|The Physical Object|
|Pagination||15 p. ;|
|Number of Pages||15|
Verdict is announced in Scottsboro case. The boys were fortunate to barely escaped a lynch mob sent to kill them, but were railroaded into convictions and death sentences. Scottsboro is a historical novel based on the true story of the Scottsboro boys, nine African-American boys who were accused of raping two white women on a train in Scottsboro, Alabama in It's a story I'm sad I wasn't familiar with before starting this novel/5(43). James S. "Jim" Allen, born Sol Auerbach (–), was an American Marxist historian, journalist, editor, activist, and functionary of the Communist Party is best remembered as the author and editor of over two dozen books and pamphlets and as one of the party's leading experts on African-American history.. Allen is credited with helping to save from execution the young black men Alma mater: University of Pennsylvania. Smash the Scottsboro Lynch Verdict, by James S. Allen (PDF page images at MSU) The Story of Scottsboro, by Isidor Schneider (PDF page images at MSU) They Shall Not Die! The Story of Scottsboro in Pictures; Stop the Legal Lynching!, by League of Struggle for .
The Scottsboro Boys were nine African American teenagers, ages 13 to 19, falsely accused in Alabama of raping two white women on a train in The landmark set of legal cases from this incident dealt with racism and the right to a fair cases included a lynch mob before the suspects had been indicted, all-white juries, rushed trials, and disruptive mobs. Judge James Edwin Horton Jr., - Justitia fiat coelum ("Let justice be done though the Heavens may fall." -- Paternal grandfather's motto James Edwin Horton Jr. was born in Tennessee in Author: American Experience. The Scottsboro Case, by Alabama Circuit Court (PDF page images at MSU) Scottsboro: The Shame of America, by Scottsboro Defense Committee (PDF page images at MSU) Smash the Scottsboro Lynch Verdict, by James S. Allen (PDF page images at MSU) The Story of Scottsboro, by Isidor Schneider (PDF page images at MSU) They Shall Not Die! Scottsboro case, major U.S. civil rights controversy of the s surrounding the prosecution in Scottsboro, Alabama, of nine black youths charged with the rape of two white women. The nine, after nearly being lynched, were brought to trial in Scottsboro in April , just three weeks after their.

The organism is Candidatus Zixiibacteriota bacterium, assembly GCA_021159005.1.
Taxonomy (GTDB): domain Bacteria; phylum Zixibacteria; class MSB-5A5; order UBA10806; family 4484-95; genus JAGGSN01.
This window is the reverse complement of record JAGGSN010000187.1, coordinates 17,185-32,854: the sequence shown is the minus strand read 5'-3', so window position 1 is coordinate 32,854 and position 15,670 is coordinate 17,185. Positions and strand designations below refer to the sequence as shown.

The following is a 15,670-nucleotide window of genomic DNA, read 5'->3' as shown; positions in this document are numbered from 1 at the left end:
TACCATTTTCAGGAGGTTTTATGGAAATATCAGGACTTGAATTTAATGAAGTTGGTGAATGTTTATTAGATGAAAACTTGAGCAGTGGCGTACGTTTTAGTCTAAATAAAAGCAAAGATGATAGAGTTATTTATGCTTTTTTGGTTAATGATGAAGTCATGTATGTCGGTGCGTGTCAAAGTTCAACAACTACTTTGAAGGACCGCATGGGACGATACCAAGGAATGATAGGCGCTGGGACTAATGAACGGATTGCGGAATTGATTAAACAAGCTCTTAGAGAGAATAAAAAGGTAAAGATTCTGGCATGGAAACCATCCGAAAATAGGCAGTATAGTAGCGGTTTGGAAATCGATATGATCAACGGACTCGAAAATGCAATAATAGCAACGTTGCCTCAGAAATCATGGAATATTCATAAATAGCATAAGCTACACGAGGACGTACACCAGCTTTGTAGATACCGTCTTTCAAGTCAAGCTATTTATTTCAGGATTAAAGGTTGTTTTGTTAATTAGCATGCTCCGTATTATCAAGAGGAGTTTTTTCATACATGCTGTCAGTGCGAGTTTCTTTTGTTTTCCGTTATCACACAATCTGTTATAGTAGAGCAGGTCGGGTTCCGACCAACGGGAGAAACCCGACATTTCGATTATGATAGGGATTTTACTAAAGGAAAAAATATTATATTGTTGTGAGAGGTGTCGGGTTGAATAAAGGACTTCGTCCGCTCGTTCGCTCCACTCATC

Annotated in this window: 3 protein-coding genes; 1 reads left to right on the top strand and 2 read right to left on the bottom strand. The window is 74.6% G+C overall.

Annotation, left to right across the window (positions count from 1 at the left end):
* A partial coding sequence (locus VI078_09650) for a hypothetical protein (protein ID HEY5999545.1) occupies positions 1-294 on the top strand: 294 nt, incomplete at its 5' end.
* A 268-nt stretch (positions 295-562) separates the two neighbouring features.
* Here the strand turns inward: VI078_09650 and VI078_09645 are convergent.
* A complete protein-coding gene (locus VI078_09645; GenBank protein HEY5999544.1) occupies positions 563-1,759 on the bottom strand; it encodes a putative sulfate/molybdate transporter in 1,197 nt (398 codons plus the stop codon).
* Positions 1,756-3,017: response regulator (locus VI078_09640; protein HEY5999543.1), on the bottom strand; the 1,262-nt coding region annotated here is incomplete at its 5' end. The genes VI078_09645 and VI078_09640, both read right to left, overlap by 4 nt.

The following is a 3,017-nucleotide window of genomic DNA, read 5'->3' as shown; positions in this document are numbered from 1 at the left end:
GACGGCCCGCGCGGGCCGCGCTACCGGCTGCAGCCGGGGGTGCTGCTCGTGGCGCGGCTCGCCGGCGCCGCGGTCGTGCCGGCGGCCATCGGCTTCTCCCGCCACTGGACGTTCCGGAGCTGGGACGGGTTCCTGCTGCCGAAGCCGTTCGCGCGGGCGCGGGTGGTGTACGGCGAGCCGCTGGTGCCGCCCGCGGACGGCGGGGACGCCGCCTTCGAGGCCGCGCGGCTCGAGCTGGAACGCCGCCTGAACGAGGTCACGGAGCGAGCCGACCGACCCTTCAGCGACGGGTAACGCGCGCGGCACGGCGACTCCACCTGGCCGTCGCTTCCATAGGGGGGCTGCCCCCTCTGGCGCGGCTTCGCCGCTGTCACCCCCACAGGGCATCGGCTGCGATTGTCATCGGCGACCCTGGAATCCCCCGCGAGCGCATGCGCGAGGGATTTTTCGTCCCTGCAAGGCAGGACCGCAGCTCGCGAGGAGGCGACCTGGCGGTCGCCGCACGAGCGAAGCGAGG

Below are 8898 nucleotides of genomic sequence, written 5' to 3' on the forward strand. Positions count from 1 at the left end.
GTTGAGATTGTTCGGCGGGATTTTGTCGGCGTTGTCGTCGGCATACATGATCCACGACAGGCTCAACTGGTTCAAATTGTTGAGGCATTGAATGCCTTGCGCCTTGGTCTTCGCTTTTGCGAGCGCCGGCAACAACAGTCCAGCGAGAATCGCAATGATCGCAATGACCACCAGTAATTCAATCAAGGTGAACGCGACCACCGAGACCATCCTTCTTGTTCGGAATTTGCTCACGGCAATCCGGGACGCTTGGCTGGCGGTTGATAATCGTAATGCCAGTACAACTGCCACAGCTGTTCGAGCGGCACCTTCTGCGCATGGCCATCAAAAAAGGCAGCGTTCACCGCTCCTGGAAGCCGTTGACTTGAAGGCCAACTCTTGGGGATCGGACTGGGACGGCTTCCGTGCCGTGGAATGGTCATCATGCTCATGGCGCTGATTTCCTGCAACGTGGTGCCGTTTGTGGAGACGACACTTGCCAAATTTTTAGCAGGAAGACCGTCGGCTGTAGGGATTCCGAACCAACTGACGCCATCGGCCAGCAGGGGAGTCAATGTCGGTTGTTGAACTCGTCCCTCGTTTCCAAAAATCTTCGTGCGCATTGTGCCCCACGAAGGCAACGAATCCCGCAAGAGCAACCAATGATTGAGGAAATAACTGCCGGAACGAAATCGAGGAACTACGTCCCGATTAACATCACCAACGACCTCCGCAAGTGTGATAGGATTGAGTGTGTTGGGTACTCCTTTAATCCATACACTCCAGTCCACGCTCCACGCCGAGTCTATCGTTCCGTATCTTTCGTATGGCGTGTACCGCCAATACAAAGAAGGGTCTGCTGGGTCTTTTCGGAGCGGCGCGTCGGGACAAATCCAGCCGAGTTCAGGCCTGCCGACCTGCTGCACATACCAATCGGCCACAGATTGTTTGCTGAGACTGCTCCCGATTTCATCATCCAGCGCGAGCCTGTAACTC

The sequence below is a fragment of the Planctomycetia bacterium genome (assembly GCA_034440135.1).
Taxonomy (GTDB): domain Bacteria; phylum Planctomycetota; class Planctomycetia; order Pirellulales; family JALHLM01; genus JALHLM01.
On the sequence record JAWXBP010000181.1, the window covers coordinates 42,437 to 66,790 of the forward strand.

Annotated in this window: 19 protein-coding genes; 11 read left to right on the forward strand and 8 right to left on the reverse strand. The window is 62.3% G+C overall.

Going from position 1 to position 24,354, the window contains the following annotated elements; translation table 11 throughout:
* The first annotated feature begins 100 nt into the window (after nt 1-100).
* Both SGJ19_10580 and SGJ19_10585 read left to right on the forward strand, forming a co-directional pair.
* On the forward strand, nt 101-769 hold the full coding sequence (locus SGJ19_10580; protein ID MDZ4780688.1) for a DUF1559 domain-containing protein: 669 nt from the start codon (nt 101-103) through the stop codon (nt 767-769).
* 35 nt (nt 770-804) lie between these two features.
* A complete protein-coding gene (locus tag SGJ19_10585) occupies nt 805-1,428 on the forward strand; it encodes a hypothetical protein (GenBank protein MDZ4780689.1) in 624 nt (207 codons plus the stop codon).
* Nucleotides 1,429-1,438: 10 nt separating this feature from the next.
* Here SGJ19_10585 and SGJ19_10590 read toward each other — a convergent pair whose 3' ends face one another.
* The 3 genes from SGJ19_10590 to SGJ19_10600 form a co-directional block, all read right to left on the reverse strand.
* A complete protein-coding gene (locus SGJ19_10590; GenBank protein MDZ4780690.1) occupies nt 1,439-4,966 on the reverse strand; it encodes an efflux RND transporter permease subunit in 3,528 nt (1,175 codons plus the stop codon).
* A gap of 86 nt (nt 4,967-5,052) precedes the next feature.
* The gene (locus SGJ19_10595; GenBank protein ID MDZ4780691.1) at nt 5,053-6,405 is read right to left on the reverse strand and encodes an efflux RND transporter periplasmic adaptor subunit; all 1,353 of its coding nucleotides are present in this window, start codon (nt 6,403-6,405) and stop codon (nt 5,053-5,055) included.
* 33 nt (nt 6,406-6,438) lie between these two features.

Genre/Form: Archives: Document Type: Book: OCLC Number: Notes: Title from file folder heading. Smash the Scottsboro lynch verdict / by James S. Allen -- Letter to Walter White from H. Claude Hudson, enclosing "A motion picture project for the Scottsboro boys defense fund," by Floyd C. Covington, -- Minutes of meeting of the Temporary American Scottsboro. In Scottsboro she paints a vivid portrait of Alabama in the Thirties, warm, hospitable - and deeply sinister. The book is fascinating and sickening. The book is fascinating and sickening. With a careful hand and brilliant prose, Feldman brings something fresh to a well-documented event/5. The Scottsboro Defense Committee was formed on Decem , with the objective to provide a united defense for the Scottsboro defendants. Footer Information and Navigation Let's Stay in TouchAuthor: American Experience. The Scottsboro Trial WITH THE verdict of guilty, with the death penalty for Haywood Patterson brought in by the Decatur jury on April 9, there dies all hope of a fair trial for Negroes in the South. Haywood Patterson was sentenced to death for the second time exactly two years after his first trial, which was reversed as unfair by the United.